Australia is home to 140 or more species of melaleucas, and many of these show up in Western gardens. All have narrow, sometimes needlelike leaves and bear clustered flowers with prominent stamens; the blossoms attract birds. Since each flower cluster resembles a bottlebrush, some melaleucas are called bottlebrushes, though that name is more generally applied to members of the genus Callistemon.
Tight clusters of woody seed capsules are attached directly to branches; these hang on for several years, forming odd, decorative cylinders around twigs and branches. Many melaleucas have interestingly contorted branches and bark that peels off in thick, papery layers.
All melaleucas are easy to grow. Most withstand heat, wind, seacoast conditions, poor soil, and limited moisture. Most are vigorous and fast growing; for a natural appearance, control by cutting back selected branches to a well-placed side branch. Almost all melaleucas make good screens; some of the larger ones are useful as flowering or shade trees.Melaleuca linariifolia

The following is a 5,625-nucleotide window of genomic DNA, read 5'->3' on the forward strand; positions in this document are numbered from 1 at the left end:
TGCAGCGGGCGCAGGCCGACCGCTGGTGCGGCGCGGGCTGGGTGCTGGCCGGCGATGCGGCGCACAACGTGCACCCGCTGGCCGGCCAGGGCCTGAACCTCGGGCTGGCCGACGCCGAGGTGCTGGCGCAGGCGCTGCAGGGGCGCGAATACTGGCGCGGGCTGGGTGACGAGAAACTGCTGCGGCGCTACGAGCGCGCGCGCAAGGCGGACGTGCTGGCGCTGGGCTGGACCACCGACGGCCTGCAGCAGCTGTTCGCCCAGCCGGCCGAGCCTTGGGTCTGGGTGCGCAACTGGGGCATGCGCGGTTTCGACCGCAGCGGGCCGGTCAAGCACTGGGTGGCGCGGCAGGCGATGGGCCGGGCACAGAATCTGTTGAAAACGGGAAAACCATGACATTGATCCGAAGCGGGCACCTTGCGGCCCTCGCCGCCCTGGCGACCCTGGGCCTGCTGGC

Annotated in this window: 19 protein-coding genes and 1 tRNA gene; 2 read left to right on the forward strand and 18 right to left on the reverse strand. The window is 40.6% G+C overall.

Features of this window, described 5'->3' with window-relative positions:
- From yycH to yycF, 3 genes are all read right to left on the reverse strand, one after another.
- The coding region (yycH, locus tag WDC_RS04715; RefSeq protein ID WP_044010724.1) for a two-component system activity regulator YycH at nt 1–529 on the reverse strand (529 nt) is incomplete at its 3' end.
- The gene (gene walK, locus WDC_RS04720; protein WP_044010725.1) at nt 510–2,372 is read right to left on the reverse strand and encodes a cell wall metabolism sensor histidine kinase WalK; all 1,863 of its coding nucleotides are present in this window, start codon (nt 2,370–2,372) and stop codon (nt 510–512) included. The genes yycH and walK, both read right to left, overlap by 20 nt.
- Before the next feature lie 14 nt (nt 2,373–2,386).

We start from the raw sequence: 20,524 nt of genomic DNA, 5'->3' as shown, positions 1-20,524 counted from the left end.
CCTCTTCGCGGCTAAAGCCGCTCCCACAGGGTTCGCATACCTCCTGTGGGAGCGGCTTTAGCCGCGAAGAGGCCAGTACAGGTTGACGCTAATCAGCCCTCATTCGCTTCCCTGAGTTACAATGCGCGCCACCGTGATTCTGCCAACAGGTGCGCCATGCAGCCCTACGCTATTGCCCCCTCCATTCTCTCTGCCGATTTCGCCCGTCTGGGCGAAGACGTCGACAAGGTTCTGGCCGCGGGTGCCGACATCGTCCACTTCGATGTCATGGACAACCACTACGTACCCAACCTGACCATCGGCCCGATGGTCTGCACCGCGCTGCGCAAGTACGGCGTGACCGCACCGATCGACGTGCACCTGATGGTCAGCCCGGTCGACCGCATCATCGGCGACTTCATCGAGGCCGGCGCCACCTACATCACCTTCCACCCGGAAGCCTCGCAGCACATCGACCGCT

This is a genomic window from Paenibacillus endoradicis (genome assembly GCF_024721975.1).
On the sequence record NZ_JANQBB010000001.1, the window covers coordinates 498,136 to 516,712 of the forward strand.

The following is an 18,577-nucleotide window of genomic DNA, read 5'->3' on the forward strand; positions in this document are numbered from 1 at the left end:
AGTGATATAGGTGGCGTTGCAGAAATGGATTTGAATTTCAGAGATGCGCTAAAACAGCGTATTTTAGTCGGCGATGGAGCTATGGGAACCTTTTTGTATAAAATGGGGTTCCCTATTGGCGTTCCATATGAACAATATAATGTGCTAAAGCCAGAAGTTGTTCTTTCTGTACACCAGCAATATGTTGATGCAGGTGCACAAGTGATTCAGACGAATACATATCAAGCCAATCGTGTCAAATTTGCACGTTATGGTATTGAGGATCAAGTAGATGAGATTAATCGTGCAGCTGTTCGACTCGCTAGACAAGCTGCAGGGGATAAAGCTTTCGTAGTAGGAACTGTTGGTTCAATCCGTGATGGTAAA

This tree grows to 20–30 ft. tall and 20–25 ft. wide, with a dense, umbrellalike crown. White bark sheds in papery flakes. Slender branchlets covered with stiff, bright green or bluish green, needlelike leaves about 1 1/4 in. long. In summer, numerous fluffy spikes of small white flowers give the effect of snow on branches. Young plants are willowy and need staking until the trunk firms up.
This tree grows to 20–30 ft. tall and 20–25 ft. wide, with a dense, umbrellalike crown. Wh...
Native to Australia. Slow grower to 12–20 ft. tall and 10–15 ft. wide. This species differ...
This compact, colorful cross between A. attenuata and A. ocahui grows 1–2 ft. ...